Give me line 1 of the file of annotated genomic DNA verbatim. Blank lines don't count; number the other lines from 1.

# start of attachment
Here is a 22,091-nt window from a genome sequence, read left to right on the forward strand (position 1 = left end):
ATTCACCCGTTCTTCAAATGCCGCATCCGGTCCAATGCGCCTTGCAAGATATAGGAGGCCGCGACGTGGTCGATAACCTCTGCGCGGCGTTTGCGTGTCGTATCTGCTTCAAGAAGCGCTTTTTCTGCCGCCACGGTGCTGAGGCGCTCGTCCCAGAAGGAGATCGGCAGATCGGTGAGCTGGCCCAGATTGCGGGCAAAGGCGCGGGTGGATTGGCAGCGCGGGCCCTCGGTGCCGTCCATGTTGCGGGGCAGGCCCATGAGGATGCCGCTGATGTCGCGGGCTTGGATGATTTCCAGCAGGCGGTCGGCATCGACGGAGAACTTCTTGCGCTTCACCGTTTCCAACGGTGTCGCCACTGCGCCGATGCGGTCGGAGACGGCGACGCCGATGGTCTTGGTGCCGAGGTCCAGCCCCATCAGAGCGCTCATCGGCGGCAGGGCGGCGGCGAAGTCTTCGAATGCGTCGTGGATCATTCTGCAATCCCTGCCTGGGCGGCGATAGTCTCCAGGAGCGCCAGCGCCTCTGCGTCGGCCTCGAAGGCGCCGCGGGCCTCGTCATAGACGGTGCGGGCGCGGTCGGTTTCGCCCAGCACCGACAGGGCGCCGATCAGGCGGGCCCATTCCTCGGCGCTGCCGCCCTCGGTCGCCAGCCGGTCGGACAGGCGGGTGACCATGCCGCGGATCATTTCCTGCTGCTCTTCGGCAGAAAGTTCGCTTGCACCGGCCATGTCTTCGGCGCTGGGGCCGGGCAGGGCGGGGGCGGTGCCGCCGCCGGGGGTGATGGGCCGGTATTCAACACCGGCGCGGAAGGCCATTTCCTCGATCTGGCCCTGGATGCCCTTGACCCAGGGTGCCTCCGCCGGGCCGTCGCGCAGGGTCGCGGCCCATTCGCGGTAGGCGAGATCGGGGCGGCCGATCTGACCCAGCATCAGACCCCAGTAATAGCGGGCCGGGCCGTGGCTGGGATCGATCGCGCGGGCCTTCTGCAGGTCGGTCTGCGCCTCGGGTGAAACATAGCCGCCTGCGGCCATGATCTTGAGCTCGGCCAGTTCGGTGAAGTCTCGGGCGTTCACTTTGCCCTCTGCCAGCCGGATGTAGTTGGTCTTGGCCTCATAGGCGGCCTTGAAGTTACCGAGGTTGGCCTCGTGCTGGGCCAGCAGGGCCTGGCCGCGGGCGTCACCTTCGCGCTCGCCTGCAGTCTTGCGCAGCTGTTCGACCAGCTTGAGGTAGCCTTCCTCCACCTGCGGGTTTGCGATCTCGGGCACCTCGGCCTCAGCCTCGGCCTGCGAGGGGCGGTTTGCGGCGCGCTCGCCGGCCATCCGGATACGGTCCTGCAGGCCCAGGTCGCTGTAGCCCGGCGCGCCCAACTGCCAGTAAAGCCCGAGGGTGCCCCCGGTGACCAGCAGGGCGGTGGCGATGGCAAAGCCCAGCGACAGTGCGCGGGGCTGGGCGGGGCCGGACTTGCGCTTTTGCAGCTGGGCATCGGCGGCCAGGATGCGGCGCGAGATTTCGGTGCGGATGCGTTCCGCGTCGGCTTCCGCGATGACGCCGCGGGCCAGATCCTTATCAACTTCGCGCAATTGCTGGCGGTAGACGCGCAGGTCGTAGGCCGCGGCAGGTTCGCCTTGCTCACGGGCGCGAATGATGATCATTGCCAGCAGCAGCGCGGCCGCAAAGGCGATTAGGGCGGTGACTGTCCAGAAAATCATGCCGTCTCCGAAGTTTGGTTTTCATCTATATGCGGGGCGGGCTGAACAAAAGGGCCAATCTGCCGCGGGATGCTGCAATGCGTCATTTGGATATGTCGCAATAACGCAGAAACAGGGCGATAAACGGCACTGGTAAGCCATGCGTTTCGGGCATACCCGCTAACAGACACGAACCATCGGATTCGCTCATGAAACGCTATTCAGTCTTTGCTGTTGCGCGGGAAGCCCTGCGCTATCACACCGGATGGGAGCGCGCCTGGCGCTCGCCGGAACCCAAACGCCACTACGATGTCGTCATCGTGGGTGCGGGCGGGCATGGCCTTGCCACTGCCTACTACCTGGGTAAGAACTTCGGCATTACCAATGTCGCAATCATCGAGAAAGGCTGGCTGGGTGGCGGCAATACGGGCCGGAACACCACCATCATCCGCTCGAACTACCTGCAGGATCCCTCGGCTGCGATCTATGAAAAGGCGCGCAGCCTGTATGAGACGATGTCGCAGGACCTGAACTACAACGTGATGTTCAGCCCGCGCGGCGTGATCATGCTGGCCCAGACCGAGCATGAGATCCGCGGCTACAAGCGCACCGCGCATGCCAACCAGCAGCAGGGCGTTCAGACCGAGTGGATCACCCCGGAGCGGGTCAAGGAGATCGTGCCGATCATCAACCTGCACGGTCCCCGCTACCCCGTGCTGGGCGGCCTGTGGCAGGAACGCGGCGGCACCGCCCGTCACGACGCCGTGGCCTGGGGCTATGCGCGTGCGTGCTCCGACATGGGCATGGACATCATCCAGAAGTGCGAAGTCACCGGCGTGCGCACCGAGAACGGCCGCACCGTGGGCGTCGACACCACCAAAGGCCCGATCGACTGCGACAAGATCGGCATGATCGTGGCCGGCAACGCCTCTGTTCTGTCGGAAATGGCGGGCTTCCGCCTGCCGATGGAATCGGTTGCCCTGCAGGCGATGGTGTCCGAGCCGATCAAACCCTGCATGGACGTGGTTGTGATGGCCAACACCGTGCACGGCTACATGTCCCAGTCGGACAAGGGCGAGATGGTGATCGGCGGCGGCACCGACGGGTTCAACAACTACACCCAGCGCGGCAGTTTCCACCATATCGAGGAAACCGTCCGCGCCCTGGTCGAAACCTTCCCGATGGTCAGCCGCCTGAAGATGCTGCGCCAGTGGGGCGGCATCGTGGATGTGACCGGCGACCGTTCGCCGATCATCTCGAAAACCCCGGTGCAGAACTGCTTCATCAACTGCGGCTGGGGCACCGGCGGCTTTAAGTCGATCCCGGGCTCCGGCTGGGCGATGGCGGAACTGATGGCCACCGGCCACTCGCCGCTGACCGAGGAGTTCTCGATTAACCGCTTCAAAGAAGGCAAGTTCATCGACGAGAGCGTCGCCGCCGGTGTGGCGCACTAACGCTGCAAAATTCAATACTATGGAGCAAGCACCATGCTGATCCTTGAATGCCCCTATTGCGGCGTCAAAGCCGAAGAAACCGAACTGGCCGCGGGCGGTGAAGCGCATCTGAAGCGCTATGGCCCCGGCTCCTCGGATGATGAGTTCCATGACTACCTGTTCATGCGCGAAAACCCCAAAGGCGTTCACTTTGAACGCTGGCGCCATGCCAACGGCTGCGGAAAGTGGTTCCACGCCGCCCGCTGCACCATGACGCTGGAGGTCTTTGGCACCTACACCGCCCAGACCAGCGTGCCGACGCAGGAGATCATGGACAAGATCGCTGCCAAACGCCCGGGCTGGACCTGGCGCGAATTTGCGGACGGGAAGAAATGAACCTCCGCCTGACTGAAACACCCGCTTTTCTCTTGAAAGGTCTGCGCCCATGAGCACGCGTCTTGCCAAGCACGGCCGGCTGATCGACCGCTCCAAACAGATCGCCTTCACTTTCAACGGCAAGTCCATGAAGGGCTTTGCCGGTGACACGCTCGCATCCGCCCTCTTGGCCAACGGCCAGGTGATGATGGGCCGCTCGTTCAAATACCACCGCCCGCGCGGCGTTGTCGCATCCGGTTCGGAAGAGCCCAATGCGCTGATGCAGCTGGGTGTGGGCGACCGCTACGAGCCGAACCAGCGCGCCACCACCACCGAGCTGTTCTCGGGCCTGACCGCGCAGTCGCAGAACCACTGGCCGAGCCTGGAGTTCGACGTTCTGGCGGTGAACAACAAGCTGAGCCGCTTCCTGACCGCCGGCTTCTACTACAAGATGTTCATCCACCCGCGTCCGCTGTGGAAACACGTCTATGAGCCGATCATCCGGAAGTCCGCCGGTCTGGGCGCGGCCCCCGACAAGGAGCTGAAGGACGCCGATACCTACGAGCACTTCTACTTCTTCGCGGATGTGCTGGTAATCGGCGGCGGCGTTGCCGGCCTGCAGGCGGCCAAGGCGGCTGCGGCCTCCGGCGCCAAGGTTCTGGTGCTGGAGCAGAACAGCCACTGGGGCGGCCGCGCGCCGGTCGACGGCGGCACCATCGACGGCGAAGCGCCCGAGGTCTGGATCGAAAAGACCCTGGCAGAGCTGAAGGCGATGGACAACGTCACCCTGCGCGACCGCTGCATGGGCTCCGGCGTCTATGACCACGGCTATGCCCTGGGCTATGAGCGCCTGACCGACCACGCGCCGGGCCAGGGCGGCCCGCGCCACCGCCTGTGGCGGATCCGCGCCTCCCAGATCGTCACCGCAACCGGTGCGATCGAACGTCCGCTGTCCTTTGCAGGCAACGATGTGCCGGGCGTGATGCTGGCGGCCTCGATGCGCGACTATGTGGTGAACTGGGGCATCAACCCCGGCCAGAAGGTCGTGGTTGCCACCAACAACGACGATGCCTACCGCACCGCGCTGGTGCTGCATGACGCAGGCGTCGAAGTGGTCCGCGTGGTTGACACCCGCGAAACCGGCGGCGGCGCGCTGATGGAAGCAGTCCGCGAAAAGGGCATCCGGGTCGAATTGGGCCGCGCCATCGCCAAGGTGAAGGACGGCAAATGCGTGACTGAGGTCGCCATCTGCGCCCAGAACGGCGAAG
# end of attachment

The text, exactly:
Here is a 22,091-nt window from a genome sequence, read left to right on the forward strand (position 1 = left end):